Nurses say they’re still struggling to prevent the spread of infection among young residents

By Kaylee Tornay / InvestigateWest

Two Providence executives who oversaw Oregon’s only skilled nursing facility for medically fragile children — where decisions to restrict the space and increase care for aging adults recently proved controversial — have resigned.

Joann Vance, director of the Providence Child Center, which houses the Medically Fragile Children’s center, and Kendall Sawa, chief operations officer for Providence Portland, are both leaving those positions this month. Attempts to reach Vance were unsuccessful, and Sawa did not respond to a voicemail asking for comment. A spokesperson said Vance’s departure is related to shifts in how the various parts of the Providence Center for Medically Fragile Children in Portland are being managed. Sawa took a job with a hospital in Washington.

The hospital is recruiting a nursing home administrator to take on oversight of the care that both children and adults are receiving in the medically fragile children’s center, said Jean Marks, Providence spokesperson.

In April, InvestigateWest reported that for more than a year, the Center for Medically Fragile Children has not accepted any of the state’s 100-plus eligible youth for short-term stays. The center has provided round-the-clock hospital-level care for children and young adults for decades. 

The lack of access has left families of medically fragile children struggling to find other options for respite care, even as medical staff working at the center have also raised concerns about the standard of care that children are receiving amid staff shortages and shrinking space. Since learning of the changes, four volunteers and parents of former residents have contacted InvestigateWest to express their alarm about the impacts to families.

A space in the center was made available this month, allowing one young person to be accepted for short-term care for the first time in more than a year and a half. But outside of the leadership shakeup and a single new respite care admission, nursing staff said not much has changed inside the center to address their concerns about residents’ health and safety. 

June Stracener is one of 111 medically fragile children across Oregon, meaning she requires the highest level of continuous medical care to keep her healthy and safe. (Leah Nash/InvestigateWest)

If anything, they said, things have gotten worse.

About a third of the 16 residents at the center were sick with rhinovirus as of June 12, nurses said, and one child had gone into the ICU. They reiterated concerns about the smaller unit where Providence moved the children in April, where staff said they have a more difficult time isolating sick residents.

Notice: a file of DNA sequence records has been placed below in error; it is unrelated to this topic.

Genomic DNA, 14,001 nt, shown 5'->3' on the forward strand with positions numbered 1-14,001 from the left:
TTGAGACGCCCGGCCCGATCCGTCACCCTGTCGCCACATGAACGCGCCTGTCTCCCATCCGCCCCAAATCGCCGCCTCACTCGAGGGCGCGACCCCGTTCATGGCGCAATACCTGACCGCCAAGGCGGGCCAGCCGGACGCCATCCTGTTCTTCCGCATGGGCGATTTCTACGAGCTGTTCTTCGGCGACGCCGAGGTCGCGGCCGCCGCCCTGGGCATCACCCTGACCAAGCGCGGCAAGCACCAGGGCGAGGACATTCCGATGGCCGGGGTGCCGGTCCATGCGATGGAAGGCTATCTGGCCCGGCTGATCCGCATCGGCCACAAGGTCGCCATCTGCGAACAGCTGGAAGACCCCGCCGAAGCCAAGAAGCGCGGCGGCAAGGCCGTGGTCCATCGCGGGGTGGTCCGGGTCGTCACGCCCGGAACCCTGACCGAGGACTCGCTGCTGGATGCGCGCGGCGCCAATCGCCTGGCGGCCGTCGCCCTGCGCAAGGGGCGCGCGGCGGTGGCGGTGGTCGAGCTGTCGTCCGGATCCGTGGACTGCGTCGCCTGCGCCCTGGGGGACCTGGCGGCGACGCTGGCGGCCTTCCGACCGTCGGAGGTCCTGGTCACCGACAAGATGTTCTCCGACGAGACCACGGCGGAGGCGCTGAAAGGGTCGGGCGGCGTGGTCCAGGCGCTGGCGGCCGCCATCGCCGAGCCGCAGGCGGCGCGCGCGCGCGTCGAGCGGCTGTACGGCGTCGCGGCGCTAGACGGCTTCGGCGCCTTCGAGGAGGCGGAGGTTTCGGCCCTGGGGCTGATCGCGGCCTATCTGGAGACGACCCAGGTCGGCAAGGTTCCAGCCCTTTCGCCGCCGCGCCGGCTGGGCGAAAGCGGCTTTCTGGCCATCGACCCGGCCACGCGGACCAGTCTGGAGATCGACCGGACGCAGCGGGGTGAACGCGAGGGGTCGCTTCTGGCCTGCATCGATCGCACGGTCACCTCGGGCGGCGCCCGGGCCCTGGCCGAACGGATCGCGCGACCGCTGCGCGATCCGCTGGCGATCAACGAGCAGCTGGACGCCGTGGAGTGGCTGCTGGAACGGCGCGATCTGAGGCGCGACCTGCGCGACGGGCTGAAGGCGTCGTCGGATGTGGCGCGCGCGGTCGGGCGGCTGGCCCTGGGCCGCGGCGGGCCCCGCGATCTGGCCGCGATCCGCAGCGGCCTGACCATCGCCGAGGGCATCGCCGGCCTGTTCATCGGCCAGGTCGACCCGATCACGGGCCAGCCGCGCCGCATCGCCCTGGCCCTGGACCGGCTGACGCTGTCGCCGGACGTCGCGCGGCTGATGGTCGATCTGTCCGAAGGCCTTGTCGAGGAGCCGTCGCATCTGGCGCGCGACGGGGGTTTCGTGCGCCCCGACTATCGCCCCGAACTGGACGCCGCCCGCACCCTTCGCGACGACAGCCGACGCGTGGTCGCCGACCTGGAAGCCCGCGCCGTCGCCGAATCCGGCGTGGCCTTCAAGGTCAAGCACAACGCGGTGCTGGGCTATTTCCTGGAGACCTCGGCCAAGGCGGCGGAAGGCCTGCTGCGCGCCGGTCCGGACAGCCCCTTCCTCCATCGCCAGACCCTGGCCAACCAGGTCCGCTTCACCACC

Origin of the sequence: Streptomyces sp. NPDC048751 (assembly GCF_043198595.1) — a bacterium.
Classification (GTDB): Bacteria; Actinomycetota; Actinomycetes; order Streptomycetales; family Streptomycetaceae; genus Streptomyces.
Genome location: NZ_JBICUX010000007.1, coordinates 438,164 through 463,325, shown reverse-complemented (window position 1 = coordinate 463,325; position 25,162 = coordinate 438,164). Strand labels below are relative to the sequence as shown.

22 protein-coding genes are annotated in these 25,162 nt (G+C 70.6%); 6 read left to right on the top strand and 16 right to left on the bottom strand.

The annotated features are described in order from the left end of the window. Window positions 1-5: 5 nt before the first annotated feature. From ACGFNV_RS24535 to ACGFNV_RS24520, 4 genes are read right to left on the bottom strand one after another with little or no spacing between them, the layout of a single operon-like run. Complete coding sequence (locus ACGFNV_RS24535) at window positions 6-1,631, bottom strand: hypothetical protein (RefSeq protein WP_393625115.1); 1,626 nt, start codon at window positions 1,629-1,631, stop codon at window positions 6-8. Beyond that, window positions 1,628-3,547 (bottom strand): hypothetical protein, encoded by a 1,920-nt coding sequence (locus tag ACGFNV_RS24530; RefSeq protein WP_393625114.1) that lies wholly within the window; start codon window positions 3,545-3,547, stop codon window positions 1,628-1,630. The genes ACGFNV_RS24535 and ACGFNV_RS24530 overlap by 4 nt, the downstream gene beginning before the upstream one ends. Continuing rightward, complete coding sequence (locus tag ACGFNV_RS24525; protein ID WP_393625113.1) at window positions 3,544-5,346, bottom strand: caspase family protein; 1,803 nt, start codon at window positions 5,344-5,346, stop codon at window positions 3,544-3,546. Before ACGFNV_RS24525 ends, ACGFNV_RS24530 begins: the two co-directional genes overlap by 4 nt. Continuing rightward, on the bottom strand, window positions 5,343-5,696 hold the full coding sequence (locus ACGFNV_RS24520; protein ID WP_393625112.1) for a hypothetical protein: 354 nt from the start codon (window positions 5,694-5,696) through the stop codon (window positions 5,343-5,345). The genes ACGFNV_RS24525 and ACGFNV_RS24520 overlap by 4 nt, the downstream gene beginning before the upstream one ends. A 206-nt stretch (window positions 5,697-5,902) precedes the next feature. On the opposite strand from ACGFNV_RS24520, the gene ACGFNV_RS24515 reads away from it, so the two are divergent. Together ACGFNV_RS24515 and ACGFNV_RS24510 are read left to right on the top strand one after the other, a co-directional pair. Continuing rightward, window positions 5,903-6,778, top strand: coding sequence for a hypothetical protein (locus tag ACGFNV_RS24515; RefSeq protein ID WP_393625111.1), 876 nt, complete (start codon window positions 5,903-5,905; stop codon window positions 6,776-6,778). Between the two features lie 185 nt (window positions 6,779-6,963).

The clear, plastic, easy-to-clean curtains that staff said they were assured would be onsite to help separate kids are on backorder. Some electrical outlets in the common areas are broken. The facility’s infection prevention specialists have pushed for hand sanitizing units to be installed throughout the center, but few have been installed, staff said.

“This is exactly what we said was going to happen and here it is,” said one nurse, who InvestigateWest granted anonymity due to her fears of employment repercussions. “No one’s responding to help us.”

Providence, however, defended its decision to place the children in the smaller space in order to create more room for adult residents in the lower floor who are not medically fragile. Additional hand sanitizer and glove dispensers are in the process of being added, Marks said.

Tina and her daughter June Stracener in their Southeast Portland home on April 11, 2024. (Leah Nash/InvestigateWest)

“The current space used … is exactly the same amount of space used for this number of residents when we were at capacity,” Marks said in an email. Respite care, she said “has always been offered when space and staffing allowed.”

The center has also “routinely” isolated residents in their beds before when the population was at capacity, Marks said. Most current staff have not been working at the center long enough to have experienced it.

Meanwhile, an inspector with the Oregon Department of Human Services’ Aging and People with Disabilities Division found only one violation in a visit to the Center for Medically Fragile Children in mid-April. A resident wasn’t wearing physician-ordered hand splints, which is important to prevent the loss of range of motion, according to the inspection report. The inspector noted no other failures to meet the minimum federal and state standards for nursing home care.

Still, the nurse said, “those of us that love and work with those kids want more than the minimum for them.”

“Our kids aren’t long-term care residents, they’re medically fragile children, and that’s the piece that it feels like everyone’s missing,” she said. “Our population is different.”

FEATURED IMAGE: Tina Stracener administers food to her daughter June via a gastrostomy tube that connects straight to June’s stomach. (Leah Nash/InvestigateWest)

InvestigateWest ( is an independent news nonprofit dedicated to investigative journalism in the Pacific Northwest. Reporter Kaylee Tornay covers labor, youth and health care issues. Reach her at 503-877-4108 or On Twitter @ka_tornay.